DAVID GREENE, HOST:
And we're not done with tech news yet. Let's consider some of the issues raised in the wake of the recent NSA surveillance leaks. If you're worried about your digital life, some hackers say they can help. For less than $300, they can tap right into your cell phone. They call themselves quote, "good hackers," and they say they're trying to warn cell phone carriers that more needs to be done about security.
RENEE MONTAGNE, HOST:
NPR's Laura Sydell decided to see what the group is all about.
LAURA SYDELL, BYLINE: I went to a hotel room in downtown San Francisco to meet these hackers. A moment after I walked in, Tom Ritter takes me over to look at a laptop screen.
TOM RITTER: Is this your phone number right here?
SYDELL: What am I looking at? Yes, that is my phone number. How did you know that was my phone number?
RITTER: You've associated to the device and we are picking up your phone.
SYDELL: Already? You mean, like, the minute I walked in the room?
RITTER: Pretty much. Yeah.
SYDELL: Oh my god.
Phew. Thank goodness, Ritter is a good guy - he's security consultant for iSEC Partners, a firm that specializes in finding security flaws to help business. Not only has Ritter got my number, he can listen in on my calls.
Hey, Nico. How are you?
I give a call to Nico Sell, who works with Ritter.
Do you usually come to San Francisco? Is it typical or atypical?
We chat for a couple of minutes.
NICO SELL: Bye.
SYDELL: Then, we I walk back over to Ritter's laptop. No one in the room here could hear Sell's side of the conversation. But, Ritter could. He plays it back to me.
Hey, Nico. How are you?
SELL: Great. How you doing, Laura?
SYDELL: Ritter says he was able to tap into my call with something called a femtocell. It cost him about $250.
RITTER: It's a small device about the size of a wireless router you'd pick up at Best Buy, and if you have poor cell phone reception in your home, you live in a rural area or a high rise building, you can get these from carriers to give yourself a better signal.
SYDELL: Ritter says the femtocell is basically a cell phone tower - that's why it's able to pick up all the phone signals around it. In case you were wondering, it also intercepts your text messages, including photos and if you use the browser to sign in to a site - say your bank.
RITTER: And you can see it pop up right there.
SYDELL: So I can see what your password was and I can see what your sign in was.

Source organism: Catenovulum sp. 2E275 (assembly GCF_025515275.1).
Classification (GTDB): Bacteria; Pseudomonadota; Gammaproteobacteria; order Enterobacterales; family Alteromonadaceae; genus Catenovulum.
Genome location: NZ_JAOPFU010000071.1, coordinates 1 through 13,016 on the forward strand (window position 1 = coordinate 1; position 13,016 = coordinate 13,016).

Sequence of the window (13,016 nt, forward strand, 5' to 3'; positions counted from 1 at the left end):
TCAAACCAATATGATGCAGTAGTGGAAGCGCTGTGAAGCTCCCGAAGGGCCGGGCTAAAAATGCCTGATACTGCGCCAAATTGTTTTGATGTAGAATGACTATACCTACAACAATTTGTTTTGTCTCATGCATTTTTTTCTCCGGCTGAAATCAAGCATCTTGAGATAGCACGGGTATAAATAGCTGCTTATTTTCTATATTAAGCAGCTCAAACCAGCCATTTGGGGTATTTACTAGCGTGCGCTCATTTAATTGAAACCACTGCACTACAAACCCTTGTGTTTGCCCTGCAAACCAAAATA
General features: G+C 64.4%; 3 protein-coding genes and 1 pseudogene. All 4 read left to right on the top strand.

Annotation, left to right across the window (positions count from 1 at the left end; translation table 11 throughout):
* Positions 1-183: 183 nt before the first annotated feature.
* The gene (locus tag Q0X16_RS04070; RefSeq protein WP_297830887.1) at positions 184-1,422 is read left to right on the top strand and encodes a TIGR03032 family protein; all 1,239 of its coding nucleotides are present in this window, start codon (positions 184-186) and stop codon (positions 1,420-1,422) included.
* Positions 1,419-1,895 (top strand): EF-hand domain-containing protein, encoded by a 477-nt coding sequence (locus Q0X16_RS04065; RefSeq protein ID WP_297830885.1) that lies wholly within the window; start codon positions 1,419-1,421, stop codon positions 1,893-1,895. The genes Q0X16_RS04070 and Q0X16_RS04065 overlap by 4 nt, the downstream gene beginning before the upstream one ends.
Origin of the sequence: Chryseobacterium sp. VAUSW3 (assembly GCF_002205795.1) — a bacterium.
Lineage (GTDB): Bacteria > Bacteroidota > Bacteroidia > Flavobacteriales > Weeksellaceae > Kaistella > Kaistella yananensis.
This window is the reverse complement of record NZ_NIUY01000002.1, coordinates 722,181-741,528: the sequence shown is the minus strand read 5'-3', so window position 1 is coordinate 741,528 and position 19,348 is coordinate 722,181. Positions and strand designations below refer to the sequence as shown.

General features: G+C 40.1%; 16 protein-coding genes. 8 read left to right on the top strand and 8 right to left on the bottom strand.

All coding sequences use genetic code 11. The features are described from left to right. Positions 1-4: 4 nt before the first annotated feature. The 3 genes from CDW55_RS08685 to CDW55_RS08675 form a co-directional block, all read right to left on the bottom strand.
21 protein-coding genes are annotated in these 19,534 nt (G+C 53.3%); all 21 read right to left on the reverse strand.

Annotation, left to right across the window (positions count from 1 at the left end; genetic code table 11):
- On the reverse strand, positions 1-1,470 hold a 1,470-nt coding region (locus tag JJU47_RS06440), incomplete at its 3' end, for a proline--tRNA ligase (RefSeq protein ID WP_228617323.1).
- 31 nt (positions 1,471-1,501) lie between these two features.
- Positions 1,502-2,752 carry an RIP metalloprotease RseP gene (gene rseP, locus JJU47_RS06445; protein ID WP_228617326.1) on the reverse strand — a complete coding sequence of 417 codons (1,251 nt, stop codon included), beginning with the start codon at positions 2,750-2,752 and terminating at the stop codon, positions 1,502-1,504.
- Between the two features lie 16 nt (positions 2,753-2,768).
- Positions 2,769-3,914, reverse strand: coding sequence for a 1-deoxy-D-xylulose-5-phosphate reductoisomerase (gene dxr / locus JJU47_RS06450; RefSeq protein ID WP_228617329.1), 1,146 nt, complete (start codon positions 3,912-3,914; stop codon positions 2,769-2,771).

Ritter says someone has to be within around 40 feet of the femtocell for it to tap into their phone. But, given that it can fit in a purse, Ritter imagines a lot of situations where getting close enough would be easy.
RITTER: A lady goes out to, you know, bar in downtown D.C. You know, at this place a whole bunch of congressmen are hanging out.
SYDELL: This is beginning to sound like the beginning of a joke, but go ahead.
RITTER: She happens to pick up a whole bunch of picture messages. It doesn't take a whole lot of stretch of the imagination to see that there's a lot of potential here for targeting high profile individuals or just ordinary people.
SYDELL: In case you're wondering, the lady with the purse could be in a different room - the femtocell will pick up a signal through most walls.
This particular femtocell taps into Verizon phones - though he says that he could probably find a similar problem with femtocells that work with other providers. Since Ritter, is trying to help these companies, he told Verizon about the hack.
David Samberg, a spokesperson for Verizon, says they patched the flaw in the femtocells without customers realizing it.
DAVID SAMBERG: It was an over-the-air software push in that all of the devices received the software upgrade. So what they did when you walked into that room can't be done any longer.
SYDELL: But, Ritter and other security analysts don't agree that the problem has really been fixed - notably they were able to tap into my phone. Ritter is going to be part of a presentation at Defcon - a conference for hackers. iSEC and Ritter were chosen to present because Defcon organizers have always believed that these femtocells, which have been on the market for a few years, were vulnerable because they mimic cell phone towers.
Chris Wysopal, the CTO of the security firm Veracode, sits on the committee that picked Ritter to present at Defcon.
CHRIS WYSOPAL: With the way that these devices work, it is a point of vulnerability because, you know, it's a physical device that an attacker can get their hands on, they can open it up. That's not something you can do with a cell tower, obviously, because it's a locked building with, you know, fences around it.
SYDELL: Verizon says it has its own team of security experts who are regularly looking for vulnerabilities in their hardware and software, but that it's a constant battle. Like building a better safe at a bank, it will deter more people but nothing is perfect.
RITTER: Ritter of iSEC says there are much better fixes than what Verizon has done, but they cost a lot more money. In the meantime, Ritter says...
I make sure that I don't send anything over the phone that I wouldn't be comfortable with someone else seeing.
SYDELL: As for me, I left that interview feeling a lot more paranoid.
Laura Sydell, NPR News, San Francisco.
NPR transcripts are created on a rush deadline by Verb8tm, Inc., an NPR contractor, and produced using a proprietary transcription process developed with NPR. This text may not be in its final form and may be updated or revised in the future. Accuracy and availability may vary. The authoritative record of NPR’s programming is the audio record.